# What is the kinetic energy of the hydrogen nucleus?

We now that from this equation: $$\hat {H} (r , \theta , \varphi ) \psi (r , \theta , \varphi ) = E \psi ( r , \theta , \varphi)$$ we can derive the energy of a system. Total electron energy for hydrogen atom is: $E_n = -\dfrac {m_e e^4}{8\epsilon_0^2 h^2 n^2}$ using central force potential.

But what is the kynetic energy of nucleus?

• You mean the KE wrt. the center of mass frame because of reduced mass? – Qmechanic Sep 30 '17 at 7:09
• Hi @Qmechanic, from the nucleus...; center of mass – santimirandarp Sep 30 '17 at 8:18
• The kinetic energy doesn't commute with the Hamiltonian so the best you can do is get a distribution. – dmckee Sep 30 '17 at 18:54
• @dmckee what do you mean? – santimirandarp Sep 29 '18 at 20:52

$E_n$ is the total energy of the electron-nucleus system because it contains a potential energy term which accounts for the electrostatic interaction between the electron and the nucleus.

The nucleus is much heavier than the electron so it's considered as staionary, hence it's kinetic energy is zero. But this is just an approximation (a good one though), both the electron and the nucleus rotate about their common center of mass, and one can easily attack this problem by using the center of mass coordinates and reduce this two body problem to a one body problem and introduce the reduced mass of the system.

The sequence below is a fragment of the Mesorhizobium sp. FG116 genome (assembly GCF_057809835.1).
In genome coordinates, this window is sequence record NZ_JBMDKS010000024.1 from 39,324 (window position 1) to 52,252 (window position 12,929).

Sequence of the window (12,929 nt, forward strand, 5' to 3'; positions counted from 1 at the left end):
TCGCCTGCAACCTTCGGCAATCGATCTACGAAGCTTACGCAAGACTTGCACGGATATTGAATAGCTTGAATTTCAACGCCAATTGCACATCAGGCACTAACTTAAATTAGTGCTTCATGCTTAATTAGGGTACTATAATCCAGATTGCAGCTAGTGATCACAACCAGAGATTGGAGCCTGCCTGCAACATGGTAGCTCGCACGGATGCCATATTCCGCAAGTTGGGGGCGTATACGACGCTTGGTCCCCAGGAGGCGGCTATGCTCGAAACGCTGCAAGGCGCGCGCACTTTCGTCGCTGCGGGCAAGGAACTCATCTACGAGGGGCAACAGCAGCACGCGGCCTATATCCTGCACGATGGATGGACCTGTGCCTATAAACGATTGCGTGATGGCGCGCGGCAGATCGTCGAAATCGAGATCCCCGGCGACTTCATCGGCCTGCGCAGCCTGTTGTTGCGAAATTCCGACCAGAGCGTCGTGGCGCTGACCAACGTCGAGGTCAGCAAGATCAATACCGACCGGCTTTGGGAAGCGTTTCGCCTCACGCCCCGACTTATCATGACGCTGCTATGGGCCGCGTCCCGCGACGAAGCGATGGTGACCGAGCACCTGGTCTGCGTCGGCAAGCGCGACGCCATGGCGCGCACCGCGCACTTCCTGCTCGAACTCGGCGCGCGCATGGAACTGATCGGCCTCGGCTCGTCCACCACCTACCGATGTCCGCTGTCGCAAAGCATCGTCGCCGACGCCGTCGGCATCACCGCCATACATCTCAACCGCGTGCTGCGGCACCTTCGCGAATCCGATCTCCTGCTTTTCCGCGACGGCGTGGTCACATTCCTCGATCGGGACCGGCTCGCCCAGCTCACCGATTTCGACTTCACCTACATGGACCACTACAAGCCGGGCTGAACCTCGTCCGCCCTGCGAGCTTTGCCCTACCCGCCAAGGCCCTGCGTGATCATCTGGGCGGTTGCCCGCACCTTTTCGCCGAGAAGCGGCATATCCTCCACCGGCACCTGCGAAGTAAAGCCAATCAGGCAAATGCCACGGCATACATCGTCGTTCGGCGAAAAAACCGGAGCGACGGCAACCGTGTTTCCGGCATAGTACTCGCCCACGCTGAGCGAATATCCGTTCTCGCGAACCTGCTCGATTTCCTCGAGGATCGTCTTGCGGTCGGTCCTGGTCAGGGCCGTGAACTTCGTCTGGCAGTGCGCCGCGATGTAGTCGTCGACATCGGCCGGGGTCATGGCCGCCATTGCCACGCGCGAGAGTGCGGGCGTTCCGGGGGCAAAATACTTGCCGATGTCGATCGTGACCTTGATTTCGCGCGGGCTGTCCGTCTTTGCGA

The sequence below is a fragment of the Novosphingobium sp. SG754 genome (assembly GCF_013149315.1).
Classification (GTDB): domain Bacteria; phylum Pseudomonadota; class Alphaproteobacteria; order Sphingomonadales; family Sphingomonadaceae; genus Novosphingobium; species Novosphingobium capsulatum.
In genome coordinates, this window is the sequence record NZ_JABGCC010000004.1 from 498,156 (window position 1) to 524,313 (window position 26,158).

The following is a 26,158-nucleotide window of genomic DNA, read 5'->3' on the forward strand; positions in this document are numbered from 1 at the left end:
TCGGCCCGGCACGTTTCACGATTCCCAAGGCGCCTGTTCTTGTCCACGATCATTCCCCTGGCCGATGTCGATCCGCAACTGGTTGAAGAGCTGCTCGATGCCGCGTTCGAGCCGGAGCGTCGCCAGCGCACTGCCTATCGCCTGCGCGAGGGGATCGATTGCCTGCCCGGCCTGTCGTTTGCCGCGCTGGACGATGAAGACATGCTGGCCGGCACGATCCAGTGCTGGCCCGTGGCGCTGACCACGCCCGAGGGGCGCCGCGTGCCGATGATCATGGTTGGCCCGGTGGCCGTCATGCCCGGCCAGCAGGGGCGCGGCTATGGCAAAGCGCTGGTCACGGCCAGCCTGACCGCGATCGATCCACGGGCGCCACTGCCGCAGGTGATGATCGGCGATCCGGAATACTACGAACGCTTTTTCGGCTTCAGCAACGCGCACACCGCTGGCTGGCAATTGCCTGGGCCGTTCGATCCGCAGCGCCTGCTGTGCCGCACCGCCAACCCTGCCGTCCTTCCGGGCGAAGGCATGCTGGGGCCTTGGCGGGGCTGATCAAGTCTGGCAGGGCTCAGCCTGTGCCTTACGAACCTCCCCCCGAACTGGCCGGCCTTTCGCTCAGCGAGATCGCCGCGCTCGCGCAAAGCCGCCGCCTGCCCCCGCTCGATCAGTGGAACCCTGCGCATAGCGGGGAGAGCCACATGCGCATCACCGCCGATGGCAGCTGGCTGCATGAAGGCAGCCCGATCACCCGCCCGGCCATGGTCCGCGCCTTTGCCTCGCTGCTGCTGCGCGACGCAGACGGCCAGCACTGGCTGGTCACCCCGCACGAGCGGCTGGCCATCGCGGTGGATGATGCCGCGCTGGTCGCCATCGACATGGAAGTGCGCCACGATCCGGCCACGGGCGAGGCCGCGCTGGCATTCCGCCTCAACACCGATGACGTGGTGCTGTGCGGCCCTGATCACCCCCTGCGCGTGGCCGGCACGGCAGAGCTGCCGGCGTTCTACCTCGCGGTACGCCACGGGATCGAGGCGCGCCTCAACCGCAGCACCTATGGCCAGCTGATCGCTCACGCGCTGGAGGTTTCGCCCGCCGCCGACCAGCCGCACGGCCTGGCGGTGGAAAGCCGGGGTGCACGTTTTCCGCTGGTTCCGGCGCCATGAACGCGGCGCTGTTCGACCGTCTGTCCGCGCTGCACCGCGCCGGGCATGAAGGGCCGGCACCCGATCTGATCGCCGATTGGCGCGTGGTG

The mathematical analysis is strightforward and you can find it in many references. you'll find a similar formula of the total energy: $$E_n = -\dfrac {\mu e^4}{8\epsilon_0^2 h^2 n^2}$$
where $\mu$ is the reduced mass which is given by $\mu={m_em_p \over m_e+m_p}$ with $m_e$ and $m_p$ are the mass of the electron and the proton (the nucleus). You can see clearly that $\mu \simeq\ m_e$ due to the fact that $m_p$ is much greater than $m_e$. Thus your formula is a good approximation.

One of the benefits of considering the motion of the nucleus is the theoretical prediction of the existing of neutrons! By analysing the spectra of the hydrogen gaz which may contain both hydrogen and deuterium, we observe a slight shift in the observed sepctral lines of the ordinary hydrogen due the presence of deuterium, the Ryidberg formula of these two atoms allow us to find the ratio: $${m_H \over m_D}\simeq\ 0.5$$

with $m_H$ is the mass of the hydrogen nucleus (the proton) and $m_D$ is the mass of the deuterium nucleus (proton+neutron).

In other words, the atomic nuclei don't contain only protons, but also a neutral particles with approximately the same mass as protons called neutrons which were discoverd experimentally many years later by Chadwick.

• This is nice, but it falls short of answering the question. – garyp Sep 30 '17 at 12:57